Grand Forks is a larger medium-sized city located in the state of North Dakota. With a population of 57,339 people and 13 constituent neighborhoods, Grand Forks is the third largest community in North Dakota.
Grand Forks real estate is some of the most expensive in North Dakota, although Grand Forks house values don't compare to the most expensive real estate in the U.S.
Unlike some cities where white-collar or blue-collar occupations dominate the local economy, Grand Forks is neither predominantly one nor the other. Instead, it has a mixed workforce of both white- and blue-collar jobs. Overall, Grand Forks is a city of sales and office workers, professionals, and service providers. There are especially a lot of people living in Grand Forks who work in office and administrative support (14.24%), sales jobs (10.95%), and teaching (9.07%).
Because there are quite a few people attending college in Grand Forks, it is thought of as a college town. To the benefit of the many students in the area, Grand Forks provides a number of services, amenities and opportunities geared towards their needs and activities.
One of the benefits of Grand Forks is that there is very little traffic. The average commute to work is 13.86 minutes, which is substantially less than the national average. Not only does this mean that the drive to work is less aggravating, but noise and pollution levels are lower as a result.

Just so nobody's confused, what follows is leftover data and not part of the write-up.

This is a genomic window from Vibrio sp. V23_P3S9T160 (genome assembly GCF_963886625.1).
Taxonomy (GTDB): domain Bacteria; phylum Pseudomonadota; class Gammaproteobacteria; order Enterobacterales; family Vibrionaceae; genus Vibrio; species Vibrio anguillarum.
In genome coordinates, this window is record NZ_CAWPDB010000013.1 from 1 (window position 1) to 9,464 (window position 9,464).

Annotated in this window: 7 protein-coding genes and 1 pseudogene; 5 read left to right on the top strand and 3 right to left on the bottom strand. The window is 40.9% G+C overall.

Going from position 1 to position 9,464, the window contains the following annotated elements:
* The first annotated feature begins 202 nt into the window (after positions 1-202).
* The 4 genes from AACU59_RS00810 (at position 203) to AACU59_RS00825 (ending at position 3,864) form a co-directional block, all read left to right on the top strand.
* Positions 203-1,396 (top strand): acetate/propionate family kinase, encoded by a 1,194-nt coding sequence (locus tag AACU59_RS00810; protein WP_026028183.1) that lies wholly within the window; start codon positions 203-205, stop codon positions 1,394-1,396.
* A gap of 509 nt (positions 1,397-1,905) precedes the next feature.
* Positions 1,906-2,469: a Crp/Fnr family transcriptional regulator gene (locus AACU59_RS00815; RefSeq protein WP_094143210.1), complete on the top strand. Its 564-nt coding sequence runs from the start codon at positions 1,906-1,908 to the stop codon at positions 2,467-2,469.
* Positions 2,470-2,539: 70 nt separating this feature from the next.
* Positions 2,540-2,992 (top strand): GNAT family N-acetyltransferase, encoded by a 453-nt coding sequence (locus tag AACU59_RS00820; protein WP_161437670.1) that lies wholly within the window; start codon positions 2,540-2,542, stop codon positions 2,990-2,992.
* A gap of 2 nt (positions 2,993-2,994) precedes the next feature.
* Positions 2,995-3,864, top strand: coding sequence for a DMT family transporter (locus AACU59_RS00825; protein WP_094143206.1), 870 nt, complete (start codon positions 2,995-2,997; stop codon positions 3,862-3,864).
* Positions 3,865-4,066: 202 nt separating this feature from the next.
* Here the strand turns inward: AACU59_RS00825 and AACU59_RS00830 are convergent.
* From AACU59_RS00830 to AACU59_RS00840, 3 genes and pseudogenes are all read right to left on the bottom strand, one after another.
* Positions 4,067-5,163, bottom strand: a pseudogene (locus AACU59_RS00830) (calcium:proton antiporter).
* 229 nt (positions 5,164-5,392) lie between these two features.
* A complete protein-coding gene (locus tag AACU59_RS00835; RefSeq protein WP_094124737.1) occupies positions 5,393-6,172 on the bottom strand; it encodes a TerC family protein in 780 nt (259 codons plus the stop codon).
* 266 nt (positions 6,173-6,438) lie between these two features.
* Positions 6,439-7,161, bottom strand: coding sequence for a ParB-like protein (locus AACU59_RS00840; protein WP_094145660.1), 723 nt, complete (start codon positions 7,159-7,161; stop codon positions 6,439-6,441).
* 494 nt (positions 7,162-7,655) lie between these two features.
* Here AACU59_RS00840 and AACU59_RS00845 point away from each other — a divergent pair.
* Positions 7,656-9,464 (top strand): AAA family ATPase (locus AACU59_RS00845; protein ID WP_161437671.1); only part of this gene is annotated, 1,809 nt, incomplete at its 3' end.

The population of Grand Forks is very well educated relative to most cities and towns in the nation, where the average community has 21.84% of its adult population holding a 4-year degree or higher: 35.04% of adults in Grand Forks have a bachelor's degree or even advanced degree.
The per capita income in Grand Forks in 2010 was $28,256, which is middle income relative to North Dakota, and upper middle income relative to the rest of the US. This equates to an annual income of $113,024 for a family of four. However, Grand Forks contains both very wealthy and poor people as well.
Grand Forks is a somewhat ethnically-diverse city. The people who call Grand Forks home describe themselves as belonging to a variety of racial and ethnic groups. The greatest number of Grand Forks residents report their race to be White, followed by Native American. Important ancestries of people in Grand Forks include Norwegian, Irish, Polish, and Swedish.
The most common language spoken in Grand Forks is English. Other important languages spoken here include Spanish and African languages.